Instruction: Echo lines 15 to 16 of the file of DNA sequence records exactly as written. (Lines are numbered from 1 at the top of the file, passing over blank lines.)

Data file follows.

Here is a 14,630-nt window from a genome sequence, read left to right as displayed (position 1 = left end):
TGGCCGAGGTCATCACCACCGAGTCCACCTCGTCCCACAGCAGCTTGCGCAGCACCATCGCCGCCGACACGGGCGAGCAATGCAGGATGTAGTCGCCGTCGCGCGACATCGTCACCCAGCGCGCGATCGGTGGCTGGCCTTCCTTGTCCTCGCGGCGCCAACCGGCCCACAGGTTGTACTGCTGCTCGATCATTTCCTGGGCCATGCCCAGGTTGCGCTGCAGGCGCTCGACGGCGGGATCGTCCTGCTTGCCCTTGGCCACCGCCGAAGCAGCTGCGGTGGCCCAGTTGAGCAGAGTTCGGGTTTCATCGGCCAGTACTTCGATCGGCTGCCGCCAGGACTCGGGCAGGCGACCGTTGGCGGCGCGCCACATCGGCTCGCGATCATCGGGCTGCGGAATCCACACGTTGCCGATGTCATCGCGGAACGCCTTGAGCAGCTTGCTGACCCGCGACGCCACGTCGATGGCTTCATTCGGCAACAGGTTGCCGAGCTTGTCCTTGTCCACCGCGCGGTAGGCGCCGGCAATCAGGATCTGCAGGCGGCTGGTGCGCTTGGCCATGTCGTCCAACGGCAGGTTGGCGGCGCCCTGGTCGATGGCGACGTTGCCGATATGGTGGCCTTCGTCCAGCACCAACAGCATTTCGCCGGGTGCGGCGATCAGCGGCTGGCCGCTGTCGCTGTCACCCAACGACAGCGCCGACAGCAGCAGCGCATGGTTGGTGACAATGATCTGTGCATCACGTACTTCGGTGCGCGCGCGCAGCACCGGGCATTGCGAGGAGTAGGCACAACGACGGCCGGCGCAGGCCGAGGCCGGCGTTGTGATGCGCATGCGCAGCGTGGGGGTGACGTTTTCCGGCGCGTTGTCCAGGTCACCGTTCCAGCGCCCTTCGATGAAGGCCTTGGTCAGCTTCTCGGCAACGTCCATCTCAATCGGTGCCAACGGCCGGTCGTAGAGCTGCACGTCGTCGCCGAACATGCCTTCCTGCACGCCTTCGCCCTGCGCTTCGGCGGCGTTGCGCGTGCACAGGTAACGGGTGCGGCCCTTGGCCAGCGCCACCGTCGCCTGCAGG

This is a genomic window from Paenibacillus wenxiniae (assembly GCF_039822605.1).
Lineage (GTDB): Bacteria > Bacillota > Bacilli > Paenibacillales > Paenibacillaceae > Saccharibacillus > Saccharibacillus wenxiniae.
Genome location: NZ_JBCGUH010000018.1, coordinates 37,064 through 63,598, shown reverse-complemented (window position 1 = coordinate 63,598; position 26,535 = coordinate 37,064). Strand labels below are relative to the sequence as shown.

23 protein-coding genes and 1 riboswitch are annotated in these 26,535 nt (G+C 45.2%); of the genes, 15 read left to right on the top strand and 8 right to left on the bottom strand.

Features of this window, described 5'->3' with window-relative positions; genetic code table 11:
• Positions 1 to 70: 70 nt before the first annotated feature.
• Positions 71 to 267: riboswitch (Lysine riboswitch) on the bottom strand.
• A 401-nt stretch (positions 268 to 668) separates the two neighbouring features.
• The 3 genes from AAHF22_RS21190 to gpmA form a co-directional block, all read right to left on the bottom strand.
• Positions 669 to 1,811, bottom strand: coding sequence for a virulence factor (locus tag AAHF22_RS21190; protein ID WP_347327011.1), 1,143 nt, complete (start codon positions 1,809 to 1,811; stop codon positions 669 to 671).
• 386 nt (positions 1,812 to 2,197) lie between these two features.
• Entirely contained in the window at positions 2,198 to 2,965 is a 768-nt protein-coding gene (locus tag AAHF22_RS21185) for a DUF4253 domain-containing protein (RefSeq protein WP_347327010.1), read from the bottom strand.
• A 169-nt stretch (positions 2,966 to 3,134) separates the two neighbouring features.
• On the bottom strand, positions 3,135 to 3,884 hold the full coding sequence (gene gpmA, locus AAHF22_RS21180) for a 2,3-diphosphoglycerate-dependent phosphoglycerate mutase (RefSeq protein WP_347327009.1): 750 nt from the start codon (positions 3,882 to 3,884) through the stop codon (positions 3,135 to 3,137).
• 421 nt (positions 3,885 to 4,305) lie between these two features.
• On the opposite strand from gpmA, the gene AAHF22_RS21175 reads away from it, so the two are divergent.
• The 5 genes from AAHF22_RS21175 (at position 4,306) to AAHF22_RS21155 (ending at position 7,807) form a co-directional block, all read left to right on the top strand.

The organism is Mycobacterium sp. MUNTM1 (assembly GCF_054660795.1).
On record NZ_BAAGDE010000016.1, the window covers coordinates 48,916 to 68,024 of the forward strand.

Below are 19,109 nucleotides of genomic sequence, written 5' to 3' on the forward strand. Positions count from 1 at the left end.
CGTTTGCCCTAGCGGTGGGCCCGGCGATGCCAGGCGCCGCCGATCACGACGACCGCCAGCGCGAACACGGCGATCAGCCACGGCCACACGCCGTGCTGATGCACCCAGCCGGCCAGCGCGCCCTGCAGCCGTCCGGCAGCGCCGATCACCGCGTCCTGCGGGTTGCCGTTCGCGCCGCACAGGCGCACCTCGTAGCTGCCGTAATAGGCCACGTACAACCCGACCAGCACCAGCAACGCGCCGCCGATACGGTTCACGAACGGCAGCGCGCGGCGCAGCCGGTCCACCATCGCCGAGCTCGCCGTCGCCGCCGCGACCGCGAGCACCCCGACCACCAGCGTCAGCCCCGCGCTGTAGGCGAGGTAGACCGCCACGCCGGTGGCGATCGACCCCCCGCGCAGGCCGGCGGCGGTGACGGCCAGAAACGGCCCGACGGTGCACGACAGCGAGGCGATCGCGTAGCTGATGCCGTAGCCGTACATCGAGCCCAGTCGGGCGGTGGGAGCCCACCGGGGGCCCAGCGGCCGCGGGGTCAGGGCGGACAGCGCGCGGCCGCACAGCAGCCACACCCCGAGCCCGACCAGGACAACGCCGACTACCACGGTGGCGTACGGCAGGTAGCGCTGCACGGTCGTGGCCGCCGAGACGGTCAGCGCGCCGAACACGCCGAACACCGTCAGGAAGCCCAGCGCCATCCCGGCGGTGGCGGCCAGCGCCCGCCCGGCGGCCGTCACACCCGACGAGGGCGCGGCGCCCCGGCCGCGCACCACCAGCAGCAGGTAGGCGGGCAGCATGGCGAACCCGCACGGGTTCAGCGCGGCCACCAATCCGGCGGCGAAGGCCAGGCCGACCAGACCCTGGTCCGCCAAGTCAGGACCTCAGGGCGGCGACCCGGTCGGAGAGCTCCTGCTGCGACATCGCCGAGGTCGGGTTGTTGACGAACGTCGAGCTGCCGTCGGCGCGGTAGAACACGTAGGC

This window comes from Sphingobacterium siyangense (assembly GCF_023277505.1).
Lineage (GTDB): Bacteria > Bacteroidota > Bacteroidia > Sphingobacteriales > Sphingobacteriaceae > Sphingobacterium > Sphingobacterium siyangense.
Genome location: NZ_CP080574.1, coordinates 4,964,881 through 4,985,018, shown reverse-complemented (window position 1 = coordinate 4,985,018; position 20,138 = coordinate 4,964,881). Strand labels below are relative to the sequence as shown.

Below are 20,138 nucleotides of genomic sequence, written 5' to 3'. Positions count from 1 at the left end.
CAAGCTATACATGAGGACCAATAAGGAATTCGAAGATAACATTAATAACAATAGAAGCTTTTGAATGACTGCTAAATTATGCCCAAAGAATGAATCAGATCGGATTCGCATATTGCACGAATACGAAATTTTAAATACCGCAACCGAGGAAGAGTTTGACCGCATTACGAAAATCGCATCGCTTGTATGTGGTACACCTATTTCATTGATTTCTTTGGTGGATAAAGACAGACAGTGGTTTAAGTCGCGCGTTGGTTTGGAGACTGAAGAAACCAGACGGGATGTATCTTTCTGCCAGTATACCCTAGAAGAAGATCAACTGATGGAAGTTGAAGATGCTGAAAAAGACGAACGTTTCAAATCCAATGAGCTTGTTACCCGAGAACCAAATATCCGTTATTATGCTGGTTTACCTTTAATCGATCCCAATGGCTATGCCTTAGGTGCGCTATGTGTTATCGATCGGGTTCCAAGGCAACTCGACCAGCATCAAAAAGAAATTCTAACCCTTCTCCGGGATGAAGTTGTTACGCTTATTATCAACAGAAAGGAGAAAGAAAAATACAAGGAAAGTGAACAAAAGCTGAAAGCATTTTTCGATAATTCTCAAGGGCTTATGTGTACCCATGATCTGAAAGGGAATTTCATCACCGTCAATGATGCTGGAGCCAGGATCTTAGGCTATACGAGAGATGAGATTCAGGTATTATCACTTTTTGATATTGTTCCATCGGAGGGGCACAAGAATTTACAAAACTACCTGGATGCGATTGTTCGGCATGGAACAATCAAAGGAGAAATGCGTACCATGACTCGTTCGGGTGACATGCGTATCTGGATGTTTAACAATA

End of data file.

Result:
• A 169-nt stretch (positions 2,966 to 3,134) separates the two neighbouring features.
• On the bottom strand, positions 3,135 to 3,884 hold the full coding sequence (gene gpmA, locus AAHF22_RS21180) for a 2,3-diphosphoglycerate-dependent phosphoglycerate mutase (RefSeq protein WP_347327009.1): 750 nt from the start codon (positions 3,882 to 3,884) through the stop codon (positions 3,135 to 3,137).